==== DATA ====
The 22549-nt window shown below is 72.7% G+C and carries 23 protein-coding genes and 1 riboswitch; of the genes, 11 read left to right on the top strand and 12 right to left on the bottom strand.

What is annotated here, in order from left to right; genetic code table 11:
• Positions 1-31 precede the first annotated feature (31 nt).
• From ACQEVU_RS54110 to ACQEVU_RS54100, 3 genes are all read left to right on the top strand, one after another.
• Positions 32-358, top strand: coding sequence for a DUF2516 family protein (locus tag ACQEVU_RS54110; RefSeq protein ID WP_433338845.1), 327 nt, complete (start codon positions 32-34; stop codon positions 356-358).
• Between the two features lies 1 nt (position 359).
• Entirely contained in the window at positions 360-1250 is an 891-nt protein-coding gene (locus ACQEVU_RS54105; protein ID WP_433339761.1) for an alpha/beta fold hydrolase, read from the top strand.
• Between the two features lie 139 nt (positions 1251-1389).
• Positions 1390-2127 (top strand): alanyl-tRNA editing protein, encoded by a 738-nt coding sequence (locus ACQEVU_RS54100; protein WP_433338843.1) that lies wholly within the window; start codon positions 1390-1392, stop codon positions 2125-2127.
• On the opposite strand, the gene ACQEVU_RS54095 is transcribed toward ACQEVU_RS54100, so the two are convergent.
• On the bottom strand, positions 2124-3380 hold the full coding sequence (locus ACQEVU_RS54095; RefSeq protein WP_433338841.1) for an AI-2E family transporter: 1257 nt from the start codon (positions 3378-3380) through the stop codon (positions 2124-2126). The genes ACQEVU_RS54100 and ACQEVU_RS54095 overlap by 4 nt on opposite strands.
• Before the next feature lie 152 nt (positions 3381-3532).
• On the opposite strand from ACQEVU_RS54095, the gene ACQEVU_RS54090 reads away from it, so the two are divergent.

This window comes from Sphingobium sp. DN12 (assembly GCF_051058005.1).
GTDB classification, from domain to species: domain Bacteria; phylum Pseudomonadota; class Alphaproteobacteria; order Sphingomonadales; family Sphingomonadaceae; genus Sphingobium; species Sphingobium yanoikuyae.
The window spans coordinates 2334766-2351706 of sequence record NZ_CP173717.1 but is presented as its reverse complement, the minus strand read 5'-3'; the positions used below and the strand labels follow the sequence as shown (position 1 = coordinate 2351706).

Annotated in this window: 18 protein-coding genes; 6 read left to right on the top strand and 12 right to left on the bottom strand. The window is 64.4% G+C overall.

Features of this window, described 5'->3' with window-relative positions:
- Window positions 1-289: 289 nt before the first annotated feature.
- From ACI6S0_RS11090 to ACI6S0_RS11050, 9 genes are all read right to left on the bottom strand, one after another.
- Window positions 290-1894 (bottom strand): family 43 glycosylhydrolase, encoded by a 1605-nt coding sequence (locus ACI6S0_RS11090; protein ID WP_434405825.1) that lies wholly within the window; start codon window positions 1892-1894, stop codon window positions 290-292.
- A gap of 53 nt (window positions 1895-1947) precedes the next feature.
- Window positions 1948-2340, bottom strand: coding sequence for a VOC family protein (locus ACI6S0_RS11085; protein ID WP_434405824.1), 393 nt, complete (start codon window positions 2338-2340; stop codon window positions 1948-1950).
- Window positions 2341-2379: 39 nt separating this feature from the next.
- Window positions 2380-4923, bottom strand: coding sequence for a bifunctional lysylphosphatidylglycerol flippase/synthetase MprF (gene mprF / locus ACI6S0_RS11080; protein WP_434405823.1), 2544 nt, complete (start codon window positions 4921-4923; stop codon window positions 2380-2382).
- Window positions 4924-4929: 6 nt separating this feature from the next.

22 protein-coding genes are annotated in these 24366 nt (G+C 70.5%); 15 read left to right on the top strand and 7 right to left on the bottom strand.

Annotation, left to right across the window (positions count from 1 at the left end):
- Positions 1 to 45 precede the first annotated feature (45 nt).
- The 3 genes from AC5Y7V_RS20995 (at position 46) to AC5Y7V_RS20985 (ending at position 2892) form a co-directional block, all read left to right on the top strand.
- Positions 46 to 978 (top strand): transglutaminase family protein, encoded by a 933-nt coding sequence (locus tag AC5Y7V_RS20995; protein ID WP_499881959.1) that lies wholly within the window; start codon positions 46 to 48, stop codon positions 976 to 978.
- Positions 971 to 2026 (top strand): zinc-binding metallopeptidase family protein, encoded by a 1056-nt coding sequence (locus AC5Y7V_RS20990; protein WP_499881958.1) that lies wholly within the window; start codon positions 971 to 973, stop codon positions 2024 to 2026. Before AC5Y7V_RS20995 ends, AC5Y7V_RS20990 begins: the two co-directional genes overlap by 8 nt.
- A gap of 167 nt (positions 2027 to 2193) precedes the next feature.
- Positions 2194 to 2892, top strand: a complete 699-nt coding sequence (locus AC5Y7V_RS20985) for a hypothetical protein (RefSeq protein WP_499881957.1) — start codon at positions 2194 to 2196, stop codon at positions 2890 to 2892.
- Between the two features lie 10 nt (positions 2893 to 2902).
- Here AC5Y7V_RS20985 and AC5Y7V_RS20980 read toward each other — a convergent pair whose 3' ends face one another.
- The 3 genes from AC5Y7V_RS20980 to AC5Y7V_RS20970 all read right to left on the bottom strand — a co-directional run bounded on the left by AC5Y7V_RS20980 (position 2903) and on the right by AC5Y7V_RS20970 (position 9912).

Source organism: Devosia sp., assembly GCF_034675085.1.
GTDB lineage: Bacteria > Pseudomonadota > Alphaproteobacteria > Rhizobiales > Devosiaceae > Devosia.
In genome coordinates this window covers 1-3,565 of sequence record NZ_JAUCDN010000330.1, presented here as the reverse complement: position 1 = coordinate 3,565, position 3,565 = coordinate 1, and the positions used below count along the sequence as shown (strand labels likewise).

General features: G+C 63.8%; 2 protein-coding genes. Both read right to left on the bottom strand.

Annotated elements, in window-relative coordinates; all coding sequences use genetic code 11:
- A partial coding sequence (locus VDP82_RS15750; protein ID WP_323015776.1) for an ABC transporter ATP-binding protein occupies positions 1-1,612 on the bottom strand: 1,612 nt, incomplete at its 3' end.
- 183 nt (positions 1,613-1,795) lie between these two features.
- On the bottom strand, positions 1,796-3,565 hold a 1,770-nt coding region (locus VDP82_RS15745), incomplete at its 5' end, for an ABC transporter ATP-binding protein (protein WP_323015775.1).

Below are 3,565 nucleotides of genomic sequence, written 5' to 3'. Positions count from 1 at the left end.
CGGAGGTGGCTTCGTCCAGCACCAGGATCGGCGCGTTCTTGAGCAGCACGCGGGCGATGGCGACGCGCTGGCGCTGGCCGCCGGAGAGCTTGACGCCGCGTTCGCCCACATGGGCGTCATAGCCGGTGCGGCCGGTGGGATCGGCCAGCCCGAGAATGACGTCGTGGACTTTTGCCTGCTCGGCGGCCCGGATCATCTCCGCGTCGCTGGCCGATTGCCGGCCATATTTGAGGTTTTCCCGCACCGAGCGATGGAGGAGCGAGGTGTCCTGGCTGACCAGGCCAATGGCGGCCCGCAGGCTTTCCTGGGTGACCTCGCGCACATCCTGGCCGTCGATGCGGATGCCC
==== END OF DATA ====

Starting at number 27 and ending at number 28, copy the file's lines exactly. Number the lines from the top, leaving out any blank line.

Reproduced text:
22 protein-coding genes are annotated in these 24366 nt (G+C 70.5%); 15 read left to right on the top strand and 7 right to left on the bottom strand.

Annotation, left to right across the window (positions count from 1 at the left end):